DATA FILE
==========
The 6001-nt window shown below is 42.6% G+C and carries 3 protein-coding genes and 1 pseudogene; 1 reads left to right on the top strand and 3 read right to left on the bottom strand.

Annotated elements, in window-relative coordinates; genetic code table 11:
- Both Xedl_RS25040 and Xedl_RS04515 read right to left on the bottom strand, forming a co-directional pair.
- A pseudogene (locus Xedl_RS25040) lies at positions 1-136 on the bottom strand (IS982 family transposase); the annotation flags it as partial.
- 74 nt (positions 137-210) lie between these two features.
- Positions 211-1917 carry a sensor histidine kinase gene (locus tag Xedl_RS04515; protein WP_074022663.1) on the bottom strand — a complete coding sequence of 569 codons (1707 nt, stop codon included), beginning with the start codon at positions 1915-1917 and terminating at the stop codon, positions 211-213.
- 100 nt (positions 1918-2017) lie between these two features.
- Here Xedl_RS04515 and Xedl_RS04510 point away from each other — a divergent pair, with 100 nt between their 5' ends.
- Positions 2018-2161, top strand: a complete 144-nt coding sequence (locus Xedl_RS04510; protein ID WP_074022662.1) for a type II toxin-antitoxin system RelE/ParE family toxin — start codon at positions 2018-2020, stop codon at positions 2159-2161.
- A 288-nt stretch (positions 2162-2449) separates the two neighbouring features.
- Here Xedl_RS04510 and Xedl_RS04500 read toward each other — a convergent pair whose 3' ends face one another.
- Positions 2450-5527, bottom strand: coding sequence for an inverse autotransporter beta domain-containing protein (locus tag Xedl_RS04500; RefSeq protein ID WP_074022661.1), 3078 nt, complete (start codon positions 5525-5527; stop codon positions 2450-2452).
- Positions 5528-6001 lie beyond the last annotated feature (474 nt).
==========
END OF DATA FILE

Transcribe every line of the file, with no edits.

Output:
The 6001-nt window shown below is 42.6% G+C and carries 3 protein-coding genes and 1 pseudogene; 1 reads left to right on the top strand and 3 read right to left on the bottom strand.

Annotated elements, in window-relative coordinates; genetic code table 11:
- Both Xedl_RS25040 and Xedl_RS04515 read right to left on the bottom strand, forming a co-directional pair.
- A pseudogene (locus Xedl_RS25040) lies at positions 1-136 on the bottom strand (IS982 family transposase); the annotation flags it as partial.
- 74 nt (positions 137-210) lie between these two features.
- Positions 211-1917 carry a sensor histidine kinase gene (locus tag Xedl_RS04515; protein WP_074022663.1) on the bottom strand — a complete coding sequence of 569 codons (1707 nt, stop codon included), beginning with the start codon at positions 1915-1917 and terminating at the stop codon, positions 211-213.
- 100 nt (positions 1918-2017) lie between these two features.
- Here Xedl_RS04515 and Xedl_RS04510 point away from each other — a divergent pair, with 100 nt between their 5' ends.
- Positions 2018-2161, top strand: a complete 144-nt coding sequence (locus Xedl_RS04510; protein ID WP_074022662.1) for a type II toxin-antitoxin system RelE/ParE family toxin — start codon at positions 2018-2020, stop codon at positions 2159-2161.
- A 288-nt stretch (positions 2162-2449) separates the two neighbouring features.
- Here Xedl_RS04510 and Xedl_RS04500 read toward each other — a convergent pair whose 3' ends face one another.
- Positions 2450-5527, bottom strand: coding sequence for an inverse autotransporter beta domain-containing protein (locus tag Xedl_RS04500; RefSeq protein ID WP_074022661.1), 3078 nt, complete (start codon positions 5525-5527; stop codon positions 2450-2452).
- Positions 5528-6001 lie beyond the last annotated feature (474 nt).